Each of these conflicting views had, at the very least, an element of truth-and the roots of these conflicts may be traced, not surprisingly, to his upbringing in Oklahoma. Seeking artistic inspiration as the decades passed, he turned more and more to memories of his youth in what once had been the old Indian and Oklahoma territories. From this virgin land-as both whites and blacks saw it-the state of Oklahoma had been carved in 1907. Certainly he had no interest in living as a mature man in Oklahoma. It was more than enough for him to brood on the past, and to come back every seven years or so to visit the old neighborhoods, talk with old friends, bask in the glow of his celebrity, and revive his creativity at its ancestral source. On these visits, he looked sorrowfully on the banal evidence of "progress" and "urban renewal" that marred the city, and even more sadly on the spectral presence of those old friends now dead and gone. "When I get there I'm like a ghost," he declared once, "or a Rip Van Winkle who has slept for twenty years and awoke to discover that his world has changed-but how! ... An obsessive refrain sounds in my mind: Where have they all gone? Where, oh where?"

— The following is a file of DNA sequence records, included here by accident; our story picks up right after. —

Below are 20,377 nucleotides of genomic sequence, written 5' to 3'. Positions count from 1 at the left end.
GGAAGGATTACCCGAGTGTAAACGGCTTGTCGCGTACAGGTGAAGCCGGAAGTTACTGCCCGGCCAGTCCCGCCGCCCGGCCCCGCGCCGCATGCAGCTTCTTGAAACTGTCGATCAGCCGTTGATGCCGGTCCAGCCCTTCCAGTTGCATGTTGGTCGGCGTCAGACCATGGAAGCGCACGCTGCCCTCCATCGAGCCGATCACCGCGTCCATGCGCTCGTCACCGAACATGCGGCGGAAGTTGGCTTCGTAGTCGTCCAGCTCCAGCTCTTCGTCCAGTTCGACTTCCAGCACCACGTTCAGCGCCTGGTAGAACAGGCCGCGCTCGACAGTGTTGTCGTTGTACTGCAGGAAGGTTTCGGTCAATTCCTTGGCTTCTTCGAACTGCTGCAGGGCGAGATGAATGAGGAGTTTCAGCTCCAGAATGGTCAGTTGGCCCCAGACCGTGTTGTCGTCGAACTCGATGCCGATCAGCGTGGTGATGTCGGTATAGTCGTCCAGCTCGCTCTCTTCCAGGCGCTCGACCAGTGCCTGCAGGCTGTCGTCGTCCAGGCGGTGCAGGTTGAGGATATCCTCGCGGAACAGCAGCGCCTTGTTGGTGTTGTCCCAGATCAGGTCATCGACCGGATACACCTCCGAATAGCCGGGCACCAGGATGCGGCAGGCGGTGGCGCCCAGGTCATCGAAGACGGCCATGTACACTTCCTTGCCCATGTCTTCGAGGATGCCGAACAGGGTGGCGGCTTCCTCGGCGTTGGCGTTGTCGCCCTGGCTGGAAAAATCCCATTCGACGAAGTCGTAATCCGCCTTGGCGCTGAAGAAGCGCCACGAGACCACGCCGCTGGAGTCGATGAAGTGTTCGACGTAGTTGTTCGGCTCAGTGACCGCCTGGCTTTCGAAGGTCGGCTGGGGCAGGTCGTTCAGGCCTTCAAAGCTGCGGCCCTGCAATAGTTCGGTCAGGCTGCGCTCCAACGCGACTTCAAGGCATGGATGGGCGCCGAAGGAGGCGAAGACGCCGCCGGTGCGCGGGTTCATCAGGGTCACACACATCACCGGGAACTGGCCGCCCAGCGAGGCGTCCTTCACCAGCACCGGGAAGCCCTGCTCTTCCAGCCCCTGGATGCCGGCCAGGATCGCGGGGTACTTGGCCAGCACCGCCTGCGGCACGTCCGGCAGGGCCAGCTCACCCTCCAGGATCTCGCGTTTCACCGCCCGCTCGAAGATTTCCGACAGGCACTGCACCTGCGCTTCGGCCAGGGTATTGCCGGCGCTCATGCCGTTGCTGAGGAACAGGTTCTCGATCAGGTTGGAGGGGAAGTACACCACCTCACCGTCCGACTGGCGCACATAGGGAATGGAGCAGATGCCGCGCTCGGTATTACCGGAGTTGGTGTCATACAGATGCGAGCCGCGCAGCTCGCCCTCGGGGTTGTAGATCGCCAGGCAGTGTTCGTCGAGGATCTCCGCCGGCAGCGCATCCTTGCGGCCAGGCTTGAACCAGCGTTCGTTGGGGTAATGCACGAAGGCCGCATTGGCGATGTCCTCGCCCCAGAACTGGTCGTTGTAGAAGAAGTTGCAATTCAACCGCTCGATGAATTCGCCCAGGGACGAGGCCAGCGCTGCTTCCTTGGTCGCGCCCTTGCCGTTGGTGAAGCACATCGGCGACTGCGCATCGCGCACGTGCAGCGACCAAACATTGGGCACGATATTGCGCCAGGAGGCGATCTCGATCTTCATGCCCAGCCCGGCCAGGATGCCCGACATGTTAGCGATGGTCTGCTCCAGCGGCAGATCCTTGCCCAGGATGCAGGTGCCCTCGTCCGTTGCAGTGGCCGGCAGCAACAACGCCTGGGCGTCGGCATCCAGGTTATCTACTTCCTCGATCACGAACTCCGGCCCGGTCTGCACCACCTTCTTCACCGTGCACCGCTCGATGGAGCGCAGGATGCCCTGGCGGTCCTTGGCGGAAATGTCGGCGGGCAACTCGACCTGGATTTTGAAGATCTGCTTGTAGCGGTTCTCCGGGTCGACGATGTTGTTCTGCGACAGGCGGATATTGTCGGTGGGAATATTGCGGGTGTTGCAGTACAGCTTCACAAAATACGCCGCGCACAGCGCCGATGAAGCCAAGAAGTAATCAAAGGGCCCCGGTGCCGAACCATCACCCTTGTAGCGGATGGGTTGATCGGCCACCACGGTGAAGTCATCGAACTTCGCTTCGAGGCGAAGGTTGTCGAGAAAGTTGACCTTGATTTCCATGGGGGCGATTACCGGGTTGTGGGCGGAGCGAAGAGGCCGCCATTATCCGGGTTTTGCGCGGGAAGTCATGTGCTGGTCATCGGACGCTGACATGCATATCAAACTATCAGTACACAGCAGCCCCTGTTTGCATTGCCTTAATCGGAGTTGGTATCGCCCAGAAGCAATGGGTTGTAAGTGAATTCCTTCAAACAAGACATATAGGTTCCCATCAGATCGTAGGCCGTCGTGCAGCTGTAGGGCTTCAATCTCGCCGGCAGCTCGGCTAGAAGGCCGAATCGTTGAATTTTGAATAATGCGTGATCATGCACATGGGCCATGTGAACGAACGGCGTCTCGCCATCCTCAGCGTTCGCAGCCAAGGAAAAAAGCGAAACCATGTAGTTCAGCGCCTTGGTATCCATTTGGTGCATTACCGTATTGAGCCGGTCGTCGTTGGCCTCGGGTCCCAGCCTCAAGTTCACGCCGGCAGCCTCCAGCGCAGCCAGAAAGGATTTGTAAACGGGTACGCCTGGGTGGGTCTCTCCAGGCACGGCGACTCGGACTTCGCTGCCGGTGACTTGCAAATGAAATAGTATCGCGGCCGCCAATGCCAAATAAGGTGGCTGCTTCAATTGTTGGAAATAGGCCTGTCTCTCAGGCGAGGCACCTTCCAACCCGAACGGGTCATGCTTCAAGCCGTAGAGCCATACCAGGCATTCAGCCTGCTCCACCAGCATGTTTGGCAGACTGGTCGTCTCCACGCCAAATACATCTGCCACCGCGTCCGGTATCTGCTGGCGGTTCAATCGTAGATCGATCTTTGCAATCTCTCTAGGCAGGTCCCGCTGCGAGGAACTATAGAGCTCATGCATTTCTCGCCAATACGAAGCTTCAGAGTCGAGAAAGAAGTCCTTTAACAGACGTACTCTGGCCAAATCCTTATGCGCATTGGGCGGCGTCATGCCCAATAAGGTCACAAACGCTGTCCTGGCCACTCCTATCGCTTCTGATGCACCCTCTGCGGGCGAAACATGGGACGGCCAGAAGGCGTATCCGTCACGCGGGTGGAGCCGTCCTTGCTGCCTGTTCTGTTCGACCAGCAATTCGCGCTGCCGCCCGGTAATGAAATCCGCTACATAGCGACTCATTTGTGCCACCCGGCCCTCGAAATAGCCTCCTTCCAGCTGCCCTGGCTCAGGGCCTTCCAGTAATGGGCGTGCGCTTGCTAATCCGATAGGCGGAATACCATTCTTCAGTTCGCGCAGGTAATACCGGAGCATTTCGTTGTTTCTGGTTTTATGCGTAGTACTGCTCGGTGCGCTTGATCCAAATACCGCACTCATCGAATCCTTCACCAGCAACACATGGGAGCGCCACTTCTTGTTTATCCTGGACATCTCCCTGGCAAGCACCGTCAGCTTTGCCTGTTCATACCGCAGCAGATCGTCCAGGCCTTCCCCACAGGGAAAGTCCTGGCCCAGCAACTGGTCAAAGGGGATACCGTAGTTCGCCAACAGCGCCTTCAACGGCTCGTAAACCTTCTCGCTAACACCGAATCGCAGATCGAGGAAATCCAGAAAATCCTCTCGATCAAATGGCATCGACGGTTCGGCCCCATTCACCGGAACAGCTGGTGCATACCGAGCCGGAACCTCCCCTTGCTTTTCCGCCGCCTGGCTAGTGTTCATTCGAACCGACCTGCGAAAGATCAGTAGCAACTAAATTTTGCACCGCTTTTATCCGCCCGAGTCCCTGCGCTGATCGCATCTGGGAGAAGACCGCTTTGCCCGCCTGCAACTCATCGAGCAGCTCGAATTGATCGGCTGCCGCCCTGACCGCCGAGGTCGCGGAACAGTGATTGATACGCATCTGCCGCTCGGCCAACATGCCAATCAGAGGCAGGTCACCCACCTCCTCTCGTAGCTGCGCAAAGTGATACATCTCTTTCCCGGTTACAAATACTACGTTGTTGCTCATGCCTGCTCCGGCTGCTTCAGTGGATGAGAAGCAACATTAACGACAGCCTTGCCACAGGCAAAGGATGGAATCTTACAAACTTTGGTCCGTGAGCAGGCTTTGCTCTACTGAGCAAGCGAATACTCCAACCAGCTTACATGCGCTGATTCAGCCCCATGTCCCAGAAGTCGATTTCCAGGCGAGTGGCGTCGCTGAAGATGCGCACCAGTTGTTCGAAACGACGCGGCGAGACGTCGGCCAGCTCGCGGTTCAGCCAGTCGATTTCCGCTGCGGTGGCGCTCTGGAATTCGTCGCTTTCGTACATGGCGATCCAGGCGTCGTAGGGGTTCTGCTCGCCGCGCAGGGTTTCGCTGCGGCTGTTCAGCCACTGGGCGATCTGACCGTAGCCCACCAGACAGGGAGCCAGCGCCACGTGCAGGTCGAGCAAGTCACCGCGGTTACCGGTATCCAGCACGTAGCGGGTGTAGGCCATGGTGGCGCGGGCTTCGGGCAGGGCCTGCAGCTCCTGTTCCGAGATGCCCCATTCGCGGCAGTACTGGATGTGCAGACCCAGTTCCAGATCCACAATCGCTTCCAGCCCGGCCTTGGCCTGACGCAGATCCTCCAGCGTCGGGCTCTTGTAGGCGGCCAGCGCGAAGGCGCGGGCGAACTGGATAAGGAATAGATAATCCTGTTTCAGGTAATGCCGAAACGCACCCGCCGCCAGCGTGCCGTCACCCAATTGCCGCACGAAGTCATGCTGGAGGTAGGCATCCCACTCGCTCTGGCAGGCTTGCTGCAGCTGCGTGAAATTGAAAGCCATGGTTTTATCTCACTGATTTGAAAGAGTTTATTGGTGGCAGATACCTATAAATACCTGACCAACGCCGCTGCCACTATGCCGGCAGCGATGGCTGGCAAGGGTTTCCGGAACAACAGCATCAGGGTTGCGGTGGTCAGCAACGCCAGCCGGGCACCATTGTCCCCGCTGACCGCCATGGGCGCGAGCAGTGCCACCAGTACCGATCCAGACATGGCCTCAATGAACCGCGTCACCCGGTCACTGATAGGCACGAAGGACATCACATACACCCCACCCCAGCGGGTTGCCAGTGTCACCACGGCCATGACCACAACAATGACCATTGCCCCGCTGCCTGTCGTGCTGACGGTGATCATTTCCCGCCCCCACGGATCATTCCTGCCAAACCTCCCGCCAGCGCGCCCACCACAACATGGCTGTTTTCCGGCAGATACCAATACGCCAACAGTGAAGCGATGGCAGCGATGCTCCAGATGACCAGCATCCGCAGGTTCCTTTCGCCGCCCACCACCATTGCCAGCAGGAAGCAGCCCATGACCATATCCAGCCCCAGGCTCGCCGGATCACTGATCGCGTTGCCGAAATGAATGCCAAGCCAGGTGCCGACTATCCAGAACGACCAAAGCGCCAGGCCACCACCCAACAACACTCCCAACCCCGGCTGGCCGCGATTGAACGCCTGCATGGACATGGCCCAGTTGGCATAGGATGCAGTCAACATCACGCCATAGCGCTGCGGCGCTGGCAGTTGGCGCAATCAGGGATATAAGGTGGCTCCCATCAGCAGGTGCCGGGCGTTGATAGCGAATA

Fascinated by the power of myth and legend, and alert to the ways in which geography often means fate, he saw Oklahoma as embodying some of the more mysterious forces in American culture. He believed that the region possessed or had possessed almost every element concerning power, race, and art that is essential to understanding the nation. It had Indians, whites, and blacks; treaties solemnly made and shamelessly broken; despair and hope, failure and shining success. Here was the legacy of the dispossession of the Five Civilized Tribes-Cherokee, Choctaw, Chickasaw, Creek, and Seminole-from their homelands in the South and their expulsion in the 1820s and 1830s, by way of the Trail of Tears, to Indian Territory. (Ralph cherished the fact that he was "a wee bit Creek!" on his mother's side, just as he was also proud of the white ancestry on both sides of his family and the black ancestry that was predominant in his physical features.) In 1879, whites had entered Indian Territory for the first time, with the avowed aim of seizing much of the land. Divided and united by history, Oklahoma was culturally the Wild West, the Southwest, and the Old South; it was ancient but also brazenly new. One day, Oklahoma City did not exist. The next day, April 22, 1889, after settlers had raced to stake their claims as part of the official Great Land Run, its population stood at ten thousand. The Oklahoma Territory was born. Ironically, helping to keep in line any indignant Indians were the famous "Buffalo Soldiers" of the 10th Cavalry.